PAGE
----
Second of all, we, for our part, want to continue counternarcotics cooperation but I would note that over the past several months, we’ve seen a steady deterioration in the Government of Venezuela’s commitment on this front.

Looking ahead, I mean obviously, a decision—if Venezuela did indeed go forward with severing this or ending cooperation, that would obviously have an impact on deliberations concerning our annual decision-making process regarding Venezuela’s counternarcotics cooperation efforts under the International Narcotics Control Act.

If Venezuela has been “steadily deteriorating” in its anti-narcotics work, why are we just hearing about it now? U.S. officials jump at the chance to disparage the Venezuelan government, consistently repeating allegations with “no substance or justification,” by any standard, that Chávez funds Colombian rebel groups or engineers protests in Bolivia or any number of other claims. So why wasn’t the U.S. making a stink about this earlier?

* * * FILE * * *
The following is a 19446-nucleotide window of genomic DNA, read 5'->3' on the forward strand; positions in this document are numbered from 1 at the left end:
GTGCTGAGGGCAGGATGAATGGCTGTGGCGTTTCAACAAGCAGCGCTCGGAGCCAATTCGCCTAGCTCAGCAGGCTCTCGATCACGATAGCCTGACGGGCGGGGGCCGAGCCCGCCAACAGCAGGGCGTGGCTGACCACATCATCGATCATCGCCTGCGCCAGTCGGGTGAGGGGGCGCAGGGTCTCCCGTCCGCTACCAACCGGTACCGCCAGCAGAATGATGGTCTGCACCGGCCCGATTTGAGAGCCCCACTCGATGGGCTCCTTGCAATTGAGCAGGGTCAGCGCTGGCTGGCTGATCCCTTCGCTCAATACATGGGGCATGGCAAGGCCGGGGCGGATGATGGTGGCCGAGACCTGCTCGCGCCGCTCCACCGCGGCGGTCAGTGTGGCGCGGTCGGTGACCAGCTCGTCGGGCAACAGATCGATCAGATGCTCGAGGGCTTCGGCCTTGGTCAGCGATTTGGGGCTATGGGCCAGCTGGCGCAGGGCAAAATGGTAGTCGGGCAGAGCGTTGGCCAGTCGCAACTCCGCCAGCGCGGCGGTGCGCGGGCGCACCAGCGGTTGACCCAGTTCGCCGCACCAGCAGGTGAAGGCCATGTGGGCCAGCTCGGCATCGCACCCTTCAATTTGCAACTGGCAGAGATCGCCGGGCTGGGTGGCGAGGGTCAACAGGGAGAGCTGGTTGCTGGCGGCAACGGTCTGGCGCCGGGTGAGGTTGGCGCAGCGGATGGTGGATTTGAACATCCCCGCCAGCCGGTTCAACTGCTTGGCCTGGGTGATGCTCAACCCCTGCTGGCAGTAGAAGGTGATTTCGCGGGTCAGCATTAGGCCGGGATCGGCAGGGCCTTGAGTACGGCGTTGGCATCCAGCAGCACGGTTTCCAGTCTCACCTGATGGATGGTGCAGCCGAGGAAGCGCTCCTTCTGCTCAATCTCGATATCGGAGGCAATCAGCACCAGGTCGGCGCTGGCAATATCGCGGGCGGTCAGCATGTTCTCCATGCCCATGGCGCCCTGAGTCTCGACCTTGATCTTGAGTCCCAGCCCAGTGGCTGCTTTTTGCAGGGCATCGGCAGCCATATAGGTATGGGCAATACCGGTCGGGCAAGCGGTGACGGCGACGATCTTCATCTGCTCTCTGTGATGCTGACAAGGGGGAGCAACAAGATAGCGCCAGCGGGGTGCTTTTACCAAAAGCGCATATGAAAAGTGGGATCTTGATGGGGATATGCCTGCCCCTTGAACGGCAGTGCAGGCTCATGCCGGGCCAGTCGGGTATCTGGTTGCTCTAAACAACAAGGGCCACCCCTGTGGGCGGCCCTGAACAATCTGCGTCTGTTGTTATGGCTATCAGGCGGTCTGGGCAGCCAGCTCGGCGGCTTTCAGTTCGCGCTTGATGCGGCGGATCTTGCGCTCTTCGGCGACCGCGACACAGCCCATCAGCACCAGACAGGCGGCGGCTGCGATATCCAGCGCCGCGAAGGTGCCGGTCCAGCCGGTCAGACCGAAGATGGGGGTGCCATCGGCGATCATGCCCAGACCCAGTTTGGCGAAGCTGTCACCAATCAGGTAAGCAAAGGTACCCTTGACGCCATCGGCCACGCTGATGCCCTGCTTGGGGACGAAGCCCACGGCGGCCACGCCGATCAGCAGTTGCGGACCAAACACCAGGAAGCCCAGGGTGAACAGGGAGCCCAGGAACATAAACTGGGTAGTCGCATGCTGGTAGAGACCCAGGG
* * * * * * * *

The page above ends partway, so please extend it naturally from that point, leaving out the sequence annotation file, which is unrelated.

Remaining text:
The fact is that the U.S. has repeatedly, though without much fanfare, recognized the success of the Chávez government in this area, despite some law enforcement corruption problems similar to those that affect all countries through which narco-dollars move. Some key excerpts from the State Department’s International Narcotics Control Strategy Report (INCSR) for 2005:

Cocaine seizures during the first six months of 2004 equaled the amount seized in Venezuela during all of 2003, thanks in large part to two multi-ton seizures made by Venezuelan task forces that worked closely with USG and UK law enforcement. The GOV also carried out some 400 cocaine and heroin seizures during the first half of the year. Several important cocaine and heroin trafficking organizations were effectively attacked during 2004, and several important extraditions were made.